Petach's Passion for the Unknown
Who Are NASA's Earth Explorers?
The elementary school student wondering how El Niño will affect tomorrow's weather. The scientist studying connections between ozone and climate change. And the farmer using satellite pictures to keep track of crops. All of these people are Earth Explorers -- they are all curious about the Earth system. This series will introduce you to NASA Earth Explorers, young and old, with many backgrounds and interests.
Why do the trees lose their leaves? Why does that rock have holes in it? These are the kind of questions Tanya Petach (PEE'-tack) asked when she was a kid. And someone always seemed to have an answer.
Sometimes it was a parent or teacher that had the answer. (Sometimes it was both -- her mom is a science teacher!). Other times it was a sibling or friend.
As she grew older, Petach asked harder questions: Why is this leaf green and that one purple? How does the magma below tectonic plates change as they crash together? But still, there were answers.
"Somebody had ... been curious before me and developed a perfectly sound response," Petach said. "It wasn't until I stumbled onto newer topics with fewer answers that my passion for science was truly ignited."
One of the first such topics was a pine bark beetle outbreak in Colorado. Petach and her sister, Anika, used satellite images to study the outbreak. The images helped them find which land areas were at greater risk for attack by pine bark beetles. They also used the images to track how two forest areas reacted to pine beetle repellent. The project won an award at the state science fair when Petach was in ninth grade.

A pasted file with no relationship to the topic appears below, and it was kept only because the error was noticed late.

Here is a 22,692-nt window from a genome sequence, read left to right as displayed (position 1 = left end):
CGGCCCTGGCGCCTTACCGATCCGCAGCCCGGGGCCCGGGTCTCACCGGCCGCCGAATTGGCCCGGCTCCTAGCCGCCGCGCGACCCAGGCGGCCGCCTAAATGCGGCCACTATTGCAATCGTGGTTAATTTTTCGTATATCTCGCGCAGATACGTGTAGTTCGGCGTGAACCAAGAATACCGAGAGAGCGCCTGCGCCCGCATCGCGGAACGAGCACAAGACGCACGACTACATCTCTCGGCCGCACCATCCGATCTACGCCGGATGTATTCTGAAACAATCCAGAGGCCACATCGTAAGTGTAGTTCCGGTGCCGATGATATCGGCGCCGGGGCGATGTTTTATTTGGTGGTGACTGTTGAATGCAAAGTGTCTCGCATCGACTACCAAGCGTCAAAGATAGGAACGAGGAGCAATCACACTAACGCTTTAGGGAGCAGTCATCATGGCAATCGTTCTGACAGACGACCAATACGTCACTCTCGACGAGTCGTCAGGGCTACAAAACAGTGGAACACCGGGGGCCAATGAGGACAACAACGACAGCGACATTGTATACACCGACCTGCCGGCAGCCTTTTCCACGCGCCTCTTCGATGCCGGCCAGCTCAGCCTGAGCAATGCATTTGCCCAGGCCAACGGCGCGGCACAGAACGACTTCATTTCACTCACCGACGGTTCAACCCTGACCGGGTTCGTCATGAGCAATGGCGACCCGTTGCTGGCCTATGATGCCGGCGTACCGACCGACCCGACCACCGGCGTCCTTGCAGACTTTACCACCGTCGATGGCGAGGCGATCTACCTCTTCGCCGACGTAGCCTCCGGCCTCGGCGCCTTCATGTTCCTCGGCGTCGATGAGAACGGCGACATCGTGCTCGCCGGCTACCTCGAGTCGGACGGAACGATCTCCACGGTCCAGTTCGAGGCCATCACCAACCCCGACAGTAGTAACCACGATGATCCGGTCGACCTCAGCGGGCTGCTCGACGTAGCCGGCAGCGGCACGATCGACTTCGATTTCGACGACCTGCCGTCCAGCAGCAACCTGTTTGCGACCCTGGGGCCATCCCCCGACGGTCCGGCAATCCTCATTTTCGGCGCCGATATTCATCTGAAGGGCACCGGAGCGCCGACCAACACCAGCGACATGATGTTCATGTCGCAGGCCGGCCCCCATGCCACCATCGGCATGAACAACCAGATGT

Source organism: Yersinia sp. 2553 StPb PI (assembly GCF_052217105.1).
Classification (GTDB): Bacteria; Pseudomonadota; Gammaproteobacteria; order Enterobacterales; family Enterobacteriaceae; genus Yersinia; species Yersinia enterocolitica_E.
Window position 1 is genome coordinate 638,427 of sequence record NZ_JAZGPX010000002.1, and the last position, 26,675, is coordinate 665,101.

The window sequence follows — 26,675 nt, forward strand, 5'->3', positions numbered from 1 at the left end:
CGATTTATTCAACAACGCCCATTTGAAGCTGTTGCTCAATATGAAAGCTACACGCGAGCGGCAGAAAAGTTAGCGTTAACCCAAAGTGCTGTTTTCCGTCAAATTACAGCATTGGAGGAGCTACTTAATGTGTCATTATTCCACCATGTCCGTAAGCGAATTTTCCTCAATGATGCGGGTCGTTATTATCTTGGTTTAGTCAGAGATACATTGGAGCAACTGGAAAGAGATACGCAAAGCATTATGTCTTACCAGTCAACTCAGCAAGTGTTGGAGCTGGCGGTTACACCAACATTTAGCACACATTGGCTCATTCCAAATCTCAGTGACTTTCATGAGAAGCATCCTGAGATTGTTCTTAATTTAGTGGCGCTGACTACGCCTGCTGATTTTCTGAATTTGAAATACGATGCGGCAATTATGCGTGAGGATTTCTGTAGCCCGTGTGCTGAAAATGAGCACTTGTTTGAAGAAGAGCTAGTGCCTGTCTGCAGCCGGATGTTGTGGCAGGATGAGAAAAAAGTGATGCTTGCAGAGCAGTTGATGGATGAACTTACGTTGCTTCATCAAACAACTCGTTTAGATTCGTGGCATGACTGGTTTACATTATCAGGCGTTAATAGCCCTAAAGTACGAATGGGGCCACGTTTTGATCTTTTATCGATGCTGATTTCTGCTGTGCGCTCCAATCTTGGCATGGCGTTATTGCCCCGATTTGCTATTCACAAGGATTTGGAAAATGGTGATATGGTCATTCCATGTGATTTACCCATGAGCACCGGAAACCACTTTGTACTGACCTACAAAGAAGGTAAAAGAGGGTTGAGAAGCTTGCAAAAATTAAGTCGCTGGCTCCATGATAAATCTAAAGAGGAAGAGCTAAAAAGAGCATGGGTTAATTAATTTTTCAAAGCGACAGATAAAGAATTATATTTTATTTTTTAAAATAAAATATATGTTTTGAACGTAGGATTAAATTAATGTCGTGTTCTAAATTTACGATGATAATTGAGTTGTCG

What did Petach enjoy most about the project? She liked trying to answer questions that had not been answered before. "For once in my life, there were no answers," Petach said. "The passion that drives me into science ... is a passion for the unknown."
More recently, Petach used images from NASA's Landsat satellite to study the Colorado River's high salt levels. Water that is too salty can damage soil and destroy plants. Petach used the images and direct water measurements to find sources of salt that flow into the river. She also explored ways to reduce the amount of salt in the river.
"I became fascinated with these rivers while hiking on the Colorado Plateau as a young child," Petach said.
Her study earned first place in the 2010 Thacher Environmental Research Contest. The contest is held by the Institute for Global Environmental Strategies. It awards students in grades 9-12 who show the best use of satellites and other tools to study Earth. She also won an award at the 2010 Intel International Science & Engineering Fair with a related project.
Petach's interest in science is not limited to this planet. She also is part of a NASA program that teams scientists with teachers and their students. Together, the teams use data from NASA's Spitzer Space Telescope to search for "active galaxies." These galaxies are thought to have massive black holes at their center.
Petach starts her senior year in high school this fall. She hopes to continue her search for answers to unanswered questions about Earth and space.
Ancient Chinese mapmakers "drew dragons where their knowledge of the land ended," Petach said. "My passion lies in the dragons of science. And, luckily, there is an infinite supply."
> Spitzer Space Telescope
> Cool Cosmos →
> NASA/IPAC Teacher Archive Research Program (NITARP) →
> Thacher Environmental Research Contest →
> Video: Intel ISEF 2009: Tanya Petach →
> Meet the Next Earth Explorers
Dan Stillman, Institute for Global Environmental Strategies